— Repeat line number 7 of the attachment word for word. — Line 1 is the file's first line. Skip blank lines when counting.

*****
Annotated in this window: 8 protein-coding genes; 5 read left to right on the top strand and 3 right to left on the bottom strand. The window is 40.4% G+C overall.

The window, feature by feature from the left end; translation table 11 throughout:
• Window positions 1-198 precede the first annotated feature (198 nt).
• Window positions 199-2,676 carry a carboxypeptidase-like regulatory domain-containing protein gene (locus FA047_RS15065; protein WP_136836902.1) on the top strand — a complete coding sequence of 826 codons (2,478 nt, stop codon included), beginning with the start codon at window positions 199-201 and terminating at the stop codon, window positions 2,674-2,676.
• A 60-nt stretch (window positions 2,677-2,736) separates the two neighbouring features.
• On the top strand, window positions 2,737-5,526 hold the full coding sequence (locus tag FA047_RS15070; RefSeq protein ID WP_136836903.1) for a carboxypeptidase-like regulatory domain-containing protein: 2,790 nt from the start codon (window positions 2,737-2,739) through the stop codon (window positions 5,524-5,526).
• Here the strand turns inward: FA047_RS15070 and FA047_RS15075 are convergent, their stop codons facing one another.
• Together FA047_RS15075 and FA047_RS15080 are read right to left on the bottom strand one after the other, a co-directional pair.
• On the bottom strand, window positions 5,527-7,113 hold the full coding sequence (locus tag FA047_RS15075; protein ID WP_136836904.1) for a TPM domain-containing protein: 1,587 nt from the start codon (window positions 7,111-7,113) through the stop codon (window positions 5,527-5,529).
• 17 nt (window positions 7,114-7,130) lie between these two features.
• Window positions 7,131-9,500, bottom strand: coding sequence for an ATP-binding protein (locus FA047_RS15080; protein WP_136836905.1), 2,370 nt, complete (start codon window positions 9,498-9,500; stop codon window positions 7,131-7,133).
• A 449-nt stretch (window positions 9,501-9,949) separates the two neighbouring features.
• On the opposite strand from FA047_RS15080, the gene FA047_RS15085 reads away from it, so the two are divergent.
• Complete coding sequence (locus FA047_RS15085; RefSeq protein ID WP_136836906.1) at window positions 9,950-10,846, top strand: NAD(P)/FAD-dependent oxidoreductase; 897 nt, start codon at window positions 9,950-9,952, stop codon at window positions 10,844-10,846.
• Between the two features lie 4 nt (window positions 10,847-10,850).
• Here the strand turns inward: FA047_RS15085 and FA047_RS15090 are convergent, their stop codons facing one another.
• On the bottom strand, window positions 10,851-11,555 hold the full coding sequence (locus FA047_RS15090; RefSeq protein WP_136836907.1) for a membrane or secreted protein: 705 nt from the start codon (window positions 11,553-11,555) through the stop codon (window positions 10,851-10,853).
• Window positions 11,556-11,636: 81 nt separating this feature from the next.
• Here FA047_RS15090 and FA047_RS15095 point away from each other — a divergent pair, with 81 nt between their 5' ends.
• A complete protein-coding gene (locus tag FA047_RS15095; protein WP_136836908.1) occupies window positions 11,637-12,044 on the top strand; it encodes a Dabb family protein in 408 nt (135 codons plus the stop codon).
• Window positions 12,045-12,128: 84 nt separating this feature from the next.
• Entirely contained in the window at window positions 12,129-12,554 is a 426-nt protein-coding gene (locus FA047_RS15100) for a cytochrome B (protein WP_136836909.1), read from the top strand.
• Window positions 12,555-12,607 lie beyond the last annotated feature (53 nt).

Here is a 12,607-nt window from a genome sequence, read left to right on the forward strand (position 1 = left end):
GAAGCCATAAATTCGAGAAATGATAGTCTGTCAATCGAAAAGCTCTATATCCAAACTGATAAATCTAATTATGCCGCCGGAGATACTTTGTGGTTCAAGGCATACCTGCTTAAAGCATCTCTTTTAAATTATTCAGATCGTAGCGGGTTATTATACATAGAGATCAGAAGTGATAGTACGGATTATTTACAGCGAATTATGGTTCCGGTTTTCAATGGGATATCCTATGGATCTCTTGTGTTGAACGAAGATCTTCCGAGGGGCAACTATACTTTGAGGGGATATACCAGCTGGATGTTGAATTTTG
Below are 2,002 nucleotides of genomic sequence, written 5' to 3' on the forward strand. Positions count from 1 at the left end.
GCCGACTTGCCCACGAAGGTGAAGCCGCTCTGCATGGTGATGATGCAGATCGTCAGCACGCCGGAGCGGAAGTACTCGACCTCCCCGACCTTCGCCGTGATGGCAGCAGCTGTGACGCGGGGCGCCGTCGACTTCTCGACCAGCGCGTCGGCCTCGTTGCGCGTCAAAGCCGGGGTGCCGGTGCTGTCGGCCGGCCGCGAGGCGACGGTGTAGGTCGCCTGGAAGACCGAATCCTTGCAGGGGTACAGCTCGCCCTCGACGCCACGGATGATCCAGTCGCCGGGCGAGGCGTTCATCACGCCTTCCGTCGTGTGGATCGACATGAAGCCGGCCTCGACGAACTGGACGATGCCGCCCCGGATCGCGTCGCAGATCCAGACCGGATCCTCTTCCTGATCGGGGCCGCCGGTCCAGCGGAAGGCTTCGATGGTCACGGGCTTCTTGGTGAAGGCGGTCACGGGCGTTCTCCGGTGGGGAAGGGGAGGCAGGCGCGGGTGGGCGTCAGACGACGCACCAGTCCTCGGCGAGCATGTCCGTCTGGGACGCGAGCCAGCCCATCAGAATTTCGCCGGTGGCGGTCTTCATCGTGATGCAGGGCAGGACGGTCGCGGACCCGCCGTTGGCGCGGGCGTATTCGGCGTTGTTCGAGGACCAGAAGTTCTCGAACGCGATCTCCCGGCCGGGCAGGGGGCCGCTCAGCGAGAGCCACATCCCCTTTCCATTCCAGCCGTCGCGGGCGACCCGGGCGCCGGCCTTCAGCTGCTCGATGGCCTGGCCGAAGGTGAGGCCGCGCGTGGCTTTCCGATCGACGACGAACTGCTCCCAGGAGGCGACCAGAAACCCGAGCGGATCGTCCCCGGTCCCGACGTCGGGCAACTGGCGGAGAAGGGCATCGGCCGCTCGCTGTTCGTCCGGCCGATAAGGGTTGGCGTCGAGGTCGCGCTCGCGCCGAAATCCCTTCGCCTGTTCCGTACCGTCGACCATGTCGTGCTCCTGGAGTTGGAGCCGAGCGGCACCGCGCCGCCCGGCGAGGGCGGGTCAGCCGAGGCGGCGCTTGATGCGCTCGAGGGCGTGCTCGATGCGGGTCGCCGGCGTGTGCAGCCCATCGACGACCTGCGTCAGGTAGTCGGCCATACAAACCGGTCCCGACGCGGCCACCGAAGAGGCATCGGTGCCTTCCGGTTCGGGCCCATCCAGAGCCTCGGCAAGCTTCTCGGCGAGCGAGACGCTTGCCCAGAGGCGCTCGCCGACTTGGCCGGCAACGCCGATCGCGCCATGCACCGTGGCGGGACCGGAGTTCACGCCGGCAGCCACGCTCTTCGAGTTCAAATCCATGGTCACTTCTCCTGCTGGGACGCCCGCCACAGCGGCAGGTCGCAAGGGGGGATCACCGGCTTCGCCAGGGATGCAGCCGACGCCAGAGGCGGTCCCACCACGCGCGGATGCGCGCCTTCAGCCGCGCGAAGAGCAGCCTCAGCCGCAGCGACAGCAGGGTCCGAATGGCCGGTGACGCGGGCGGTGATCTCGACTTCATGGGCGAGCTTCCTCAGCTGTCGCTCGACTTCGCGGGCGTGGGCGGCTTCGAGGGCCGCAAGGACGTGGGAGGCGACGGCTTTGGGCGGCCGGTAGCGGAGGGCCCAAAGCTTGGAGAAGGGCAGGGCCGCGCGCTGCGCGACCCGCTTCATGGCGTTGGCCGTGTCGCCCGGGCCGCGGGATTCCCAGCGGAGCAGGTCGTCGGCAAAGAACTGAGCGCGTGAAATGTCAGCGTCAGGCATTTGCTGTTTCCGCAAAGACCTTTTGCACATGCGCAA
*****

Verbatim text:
• Here the strand turns inward: FA047_RS15070 and FA047_RS15075 are convergent, their stop codons facing one another.